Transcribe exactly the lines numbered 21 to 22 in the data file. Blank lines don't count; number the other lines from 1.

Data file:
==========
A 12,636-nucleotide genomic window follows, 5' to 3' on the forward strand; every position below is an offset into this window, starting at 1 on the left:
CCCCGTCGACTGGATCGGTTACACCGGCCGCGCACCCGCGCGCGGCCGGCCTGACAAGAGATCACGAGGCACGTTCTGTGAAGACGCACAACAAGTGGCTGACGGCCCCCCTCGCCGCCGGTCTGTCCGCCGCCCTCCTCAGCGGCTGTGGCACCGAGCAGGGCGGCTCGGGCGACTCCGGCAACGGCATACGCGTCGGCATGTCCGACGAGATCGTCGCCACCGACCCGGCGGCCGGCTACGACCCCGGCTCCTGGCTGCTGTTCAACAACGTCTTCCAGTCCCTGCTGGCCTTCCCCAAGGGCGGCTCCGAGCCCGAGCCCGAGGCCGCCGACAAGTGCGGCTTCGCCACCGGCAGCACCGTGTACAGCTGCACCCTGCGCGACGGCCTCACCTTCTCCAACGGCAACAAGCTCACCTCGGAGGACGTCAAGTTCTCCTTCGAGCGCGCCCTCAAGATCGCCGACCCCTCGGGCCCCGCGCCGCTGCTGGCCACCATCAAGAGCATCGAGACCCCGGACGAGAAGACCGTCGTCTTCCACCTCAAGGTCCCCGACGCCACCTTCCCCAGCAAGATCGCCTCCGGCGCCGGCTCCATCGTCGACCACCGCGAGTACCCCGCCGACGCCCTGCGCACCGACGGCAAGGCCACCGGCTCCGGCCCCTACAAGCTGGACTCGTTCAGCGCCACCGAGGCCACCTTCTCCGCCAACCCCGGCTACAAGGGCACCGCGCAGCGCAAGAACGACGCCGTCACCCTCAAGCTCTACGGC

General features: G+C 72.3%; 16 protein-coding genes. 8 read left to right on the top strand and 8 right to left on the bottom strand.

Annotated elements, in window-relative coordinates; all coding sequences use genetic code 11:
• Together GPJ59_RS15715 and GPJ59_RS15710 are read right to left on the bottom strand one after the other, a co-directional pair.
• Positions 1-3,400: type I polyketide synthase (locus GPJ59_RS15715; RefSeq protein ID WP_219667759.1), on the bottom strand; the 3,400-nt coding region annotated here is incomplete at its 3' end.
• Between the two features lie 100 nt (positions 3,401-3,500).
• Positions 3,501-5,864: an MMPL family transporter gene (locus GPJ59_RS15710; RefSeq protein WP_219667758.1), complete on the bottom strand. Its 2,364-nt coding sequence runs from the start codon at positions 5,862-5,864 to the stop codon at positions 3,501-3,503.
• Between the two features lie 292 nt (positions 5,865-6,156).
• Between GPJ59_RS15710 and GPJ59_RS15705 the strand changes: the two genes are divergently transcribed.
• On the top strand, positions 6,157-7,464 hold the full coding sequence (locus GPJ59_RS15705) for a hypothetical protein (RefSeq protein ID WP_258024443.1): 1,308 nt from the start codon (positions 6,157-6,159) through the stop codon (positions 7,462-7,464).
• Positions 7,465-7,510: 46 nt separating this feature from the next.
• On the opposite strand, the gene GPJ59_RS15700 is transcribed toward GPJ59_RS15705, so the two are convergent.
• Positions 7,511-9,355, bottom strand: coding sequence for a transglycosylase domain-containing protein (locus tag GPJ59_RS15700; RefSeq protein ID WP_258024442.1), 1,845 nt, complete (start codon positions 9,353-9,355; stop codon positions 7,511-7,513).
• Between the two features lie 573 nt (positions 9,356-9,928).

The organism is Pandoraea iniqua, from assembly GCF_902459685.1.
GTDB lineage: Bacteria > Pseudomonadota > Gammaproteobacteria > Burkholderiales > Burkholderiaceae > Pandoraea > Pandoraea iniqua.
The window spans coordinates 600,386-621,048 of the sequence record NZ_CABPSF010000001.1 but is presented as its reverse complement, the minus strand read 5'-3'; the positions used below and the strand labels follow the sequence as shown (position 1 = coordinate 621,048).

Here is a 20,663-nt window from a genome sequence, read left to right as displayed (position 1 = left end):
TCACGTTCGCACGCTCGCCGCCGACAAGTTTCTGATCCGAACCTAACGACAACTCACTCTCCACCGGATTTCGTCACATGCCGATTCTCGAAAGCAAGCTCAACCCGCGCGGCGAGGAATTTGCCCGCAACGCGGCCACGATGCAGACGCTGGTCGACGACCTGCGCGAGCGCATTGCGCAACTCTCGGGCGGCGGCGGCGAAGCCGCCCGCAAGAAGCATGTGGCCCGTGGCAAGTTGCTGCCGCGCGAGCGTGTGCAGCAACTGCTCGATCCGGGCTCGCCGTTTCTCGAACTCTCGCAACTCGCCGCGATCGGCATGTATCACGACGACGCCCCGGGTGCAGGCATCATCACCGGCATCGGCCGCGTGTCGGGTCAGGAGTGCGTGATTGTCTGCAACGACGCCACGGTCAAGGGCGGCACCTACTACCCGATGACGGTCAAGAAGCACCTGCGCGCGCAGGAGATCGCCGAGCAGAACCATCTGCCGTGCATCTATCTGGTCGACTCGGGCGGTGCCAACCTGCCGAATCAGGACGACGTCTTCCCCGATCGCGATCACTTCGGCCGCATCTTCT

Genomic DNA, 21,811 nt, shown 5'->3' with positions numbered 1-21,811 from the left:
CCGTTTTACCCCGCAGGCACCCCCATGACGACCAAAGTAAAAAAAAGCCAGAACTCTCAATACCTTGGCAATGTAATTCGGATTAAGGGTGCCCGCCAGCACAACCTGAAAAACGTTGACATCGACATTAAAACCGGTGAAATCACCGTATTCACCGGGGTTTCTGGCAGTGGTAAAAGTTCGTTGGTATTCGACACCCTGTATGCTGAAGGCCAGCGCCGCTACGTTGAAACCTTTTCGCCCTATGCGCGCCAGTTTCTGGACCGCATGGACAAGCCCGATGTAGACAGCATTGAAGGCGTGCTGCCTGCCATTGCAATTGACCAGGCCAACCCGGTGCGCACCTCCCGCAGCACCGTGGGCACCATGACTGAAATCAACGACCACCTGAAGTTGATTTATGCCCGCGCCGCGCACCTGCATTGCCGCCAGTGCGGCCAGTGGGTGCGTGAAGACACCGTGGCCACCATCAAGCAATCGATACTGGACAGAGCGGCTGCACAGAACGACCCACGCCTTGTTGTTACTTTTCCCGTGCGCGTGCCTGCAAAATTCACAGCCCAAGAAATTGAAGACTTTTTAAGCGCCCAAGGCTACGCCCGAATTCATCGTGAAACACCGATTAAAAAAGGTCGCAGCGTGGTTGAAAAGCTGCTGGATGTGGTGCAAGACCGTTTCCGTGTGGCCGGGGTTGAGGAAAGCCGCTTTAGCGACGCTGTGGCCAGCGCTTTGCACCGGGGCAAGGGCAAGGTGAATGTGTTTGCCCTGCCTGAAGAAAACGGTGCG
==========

Genomic DNA, 21,811 nt, shown 5'->3' with positions numbered 1-21,811 from the left:
CCGTTTTACCCCGCAGGCACCCCCATGACGACCAAAGTAAAAAAAAGCCAGAACTCTCAATACCTTGGCAATGTAATTCGGATTAAGGGTGCCCGCCAGCACAACCTGAAAAACGTTGACATCGACATTAAAACCGGTGAAATCACCGTATTCACCGGGGTTTCTGGCAGTGGTAAAAGTTCGTTGGTATTCGACACCCTGTATGCTGAAGGCCAGCGCCGCTACGTTGAAACCTTTTCGCCCTATGCGCGCCAGTTTCTGGACCGCATGGACAAGCCCGATGTAGACAGCATTGAAGGCGTGCTGCCTGCCATTGCAATTGACCAGGCCAACCCGGTGCGCACCTCCCGCAGCACCGTGGGCACCATGACTGAAATCAACGACCACCTGAAGTTGATTTATGCCCGCGCCGCGCACCTGCATTGCCGCCAGTGCGGCCAGTGGGTGCGTGAAGACACCGTGGCCACCATCAAGCAATCGATACTGGACAGAGCGGCTGCACAGAACGACCCACGCCTTGTTGTTACTTTTCCCGTGCGCGTGCCTGCAAAATTCACAGCCCAAGAAATTGAAGACTTTTTAAGCGCCCAAGGCTACGCCCGAATTCATCGTGAAACACCGATTAAAAAAGGTCGCAGCGTGGTTGAAAAGCTGCTGGATGTGGTGCAAGACCGTTTCCGTGTGGCCGGGGTTGAGGAAAGCCGCTTTAGCGACGCTGTGGCCAGCGCTTTGCACCGGGGCAAGGGCAAGGTGAATGTGTTTGCCCTGCCTGAAGAAAACGGTGCG